House Democrats have used an unusual move to take a payday loan regulation bill from a committee and order it placed on the House calendar for debate. That extraordinary move, though, might well backfire.
House Democrats exercised the constitutional right to strip a committee of a bill and force it on the calendar. They claimed they had to, that the House Financial Institutions Committee had no desire to move the measure to regulate the payday loan industry.
House Speaker Ron Richard, a Republican from Joplin, says the bill will go nowhere in wake of Democrats taking such a drastic step.
“There’s a right way and a wrong way to do things around here,” Richard “I’ll be asking the Majority (Floor) Leader not to take it up.”
Majority Floor Leader Steven Tilley, a Republican from Perryville, says he has no plans to.
“If it gets to the calendar, I have no intention to take it up, because it subverts the Speaker, it subverts the committee chair and the committee process,” Tilley says, pointing out that House Democrats complained that an open-enrollment amendment came to the floor for debate even though it had never been discussed in committee.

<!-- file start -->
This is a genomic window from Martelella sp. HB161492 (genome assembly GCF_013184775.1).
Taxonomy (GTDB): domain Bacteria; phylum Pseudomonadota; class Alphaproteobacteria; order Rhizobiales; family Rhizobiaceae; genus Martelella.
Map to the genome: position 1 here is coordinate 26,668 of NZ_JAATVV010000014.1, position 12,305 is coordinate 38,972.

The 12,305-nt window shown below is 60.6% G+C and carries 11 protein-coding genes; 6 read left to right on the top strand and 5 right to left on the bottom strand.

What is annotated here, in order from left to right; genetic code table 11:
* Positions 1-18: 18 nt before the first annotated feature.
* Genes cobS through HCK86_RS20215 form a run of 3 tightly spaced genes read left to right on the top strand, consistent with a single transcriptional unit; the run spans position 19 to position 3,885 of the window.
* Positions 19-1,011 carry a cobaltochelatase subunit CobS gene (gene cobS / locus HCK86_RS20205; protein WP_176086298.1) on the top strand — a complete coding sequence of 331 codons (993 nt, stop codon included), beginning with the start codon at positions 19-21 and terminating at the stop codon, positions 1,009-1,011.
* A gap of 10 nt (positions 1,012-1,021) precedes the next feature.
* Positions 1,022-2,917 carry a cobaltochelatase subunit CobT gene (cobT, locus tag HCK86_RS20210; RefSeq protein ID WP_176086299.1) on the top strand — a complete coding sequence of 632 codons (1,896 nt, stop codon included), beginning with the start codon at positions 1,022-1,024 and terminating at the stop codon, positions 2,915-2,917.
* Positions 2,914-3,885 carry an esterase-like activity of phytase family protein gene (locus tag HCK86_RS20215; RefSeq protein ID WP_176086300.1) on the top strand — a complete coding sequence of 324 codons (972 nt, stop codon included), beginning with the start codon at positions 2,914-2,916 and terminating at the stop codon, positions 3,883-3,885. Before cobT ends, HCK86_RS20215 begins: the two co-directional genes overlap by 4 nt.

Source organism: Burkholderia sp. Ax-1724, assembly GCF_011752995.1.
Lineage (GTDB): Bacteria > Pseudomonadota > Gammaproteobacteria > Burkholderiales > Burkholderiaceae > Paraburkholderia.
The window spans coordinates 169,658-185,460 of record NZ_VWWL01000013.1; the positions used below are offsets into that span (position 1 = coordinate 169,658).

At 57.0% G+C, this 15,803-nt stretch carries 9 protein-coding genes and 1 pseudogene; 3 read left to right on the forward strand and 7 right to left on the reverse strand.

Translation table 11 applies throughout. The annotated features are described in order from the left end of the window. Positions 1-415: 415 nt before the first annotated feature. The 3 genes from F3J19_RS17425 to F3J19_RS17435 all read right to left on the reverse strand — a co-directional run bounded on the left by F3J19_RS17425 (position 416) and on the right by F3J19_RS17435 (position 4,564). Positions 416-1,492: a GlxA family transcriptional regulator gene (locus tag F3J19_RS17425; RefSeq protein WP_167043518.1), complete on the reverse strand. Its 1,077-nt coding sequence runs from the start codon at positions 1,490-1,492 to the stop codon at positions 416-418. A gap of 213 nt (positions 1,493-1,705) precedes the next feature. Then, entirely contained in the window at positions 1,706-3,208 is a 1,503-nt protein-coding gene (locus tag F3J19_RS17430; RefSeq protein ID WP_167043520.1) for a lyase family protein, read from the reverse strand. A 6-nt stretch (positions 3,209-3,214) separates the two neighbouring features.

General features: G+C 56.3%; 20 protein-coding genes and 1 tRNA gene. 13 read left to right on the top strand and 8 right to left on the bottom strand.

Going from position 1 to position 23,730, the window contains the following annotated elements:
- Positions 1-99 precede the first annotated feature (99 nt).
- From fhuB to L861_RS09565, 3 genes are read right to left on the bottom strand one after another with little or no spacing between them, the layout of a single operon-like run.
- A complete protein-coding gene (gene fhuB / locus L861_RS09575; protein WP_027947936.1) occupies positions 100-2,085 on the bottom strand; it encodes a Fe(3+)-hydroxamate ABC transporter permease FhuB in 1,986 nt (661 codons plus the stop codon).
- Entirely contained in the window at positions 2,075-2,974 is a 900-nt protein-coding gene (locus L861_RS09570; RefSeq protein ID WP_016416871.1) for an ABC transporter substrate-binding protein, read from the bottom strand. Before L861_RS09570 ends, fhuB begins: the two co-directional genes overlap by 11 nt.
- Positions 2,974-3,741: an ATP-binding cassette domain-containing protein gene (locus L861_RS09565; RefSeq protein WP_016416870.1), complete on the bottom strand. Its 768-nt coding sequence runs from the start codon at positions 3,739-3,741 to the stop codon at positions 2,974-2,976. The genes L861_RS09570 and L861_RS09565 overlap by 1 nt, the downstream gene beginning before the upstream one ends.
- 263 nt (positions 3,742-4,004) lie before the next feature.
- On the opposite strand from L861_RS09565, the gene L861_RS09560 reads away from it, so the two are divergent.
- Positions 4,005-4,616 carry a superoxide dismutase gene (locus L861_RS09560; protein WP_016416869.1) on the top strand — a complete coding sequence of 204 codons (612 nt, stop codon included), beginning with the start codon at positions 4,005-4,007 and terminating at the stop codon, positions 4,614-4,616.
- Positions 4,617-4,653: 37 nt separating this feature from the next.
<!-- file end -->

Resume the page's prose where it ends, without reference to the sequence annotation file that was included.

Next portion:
House Democrats counter that leadership has intended to kill the bill all along. They point out that the House Financial Institutions Committee vice chairman is Rep. Don Wells, a Republican from Cabool, who owns Kwik Kash, a payday loan business. Wells conducted an informational hearing on the payday lending industry in which only industry lobbyists were invited to give testimony.
“The leaders of the House Financial Institutions Committee have forfeited the committee’s credibility and rigged the game against consumer protection,” House Minority Leader Paul LeVota (D-Independence) said in a written statement. “Since the fix is in, we had no choice but to strip the committee of jurisdiction and put the bill before the full House.”
HB 2116 is sponsored by Rep. Mary Still, a Democrat from Columbia. Still says Missourians should be concerned about the conflict of interest in the committee which she said turned a legislative committee into a booster club for the payday loan industry.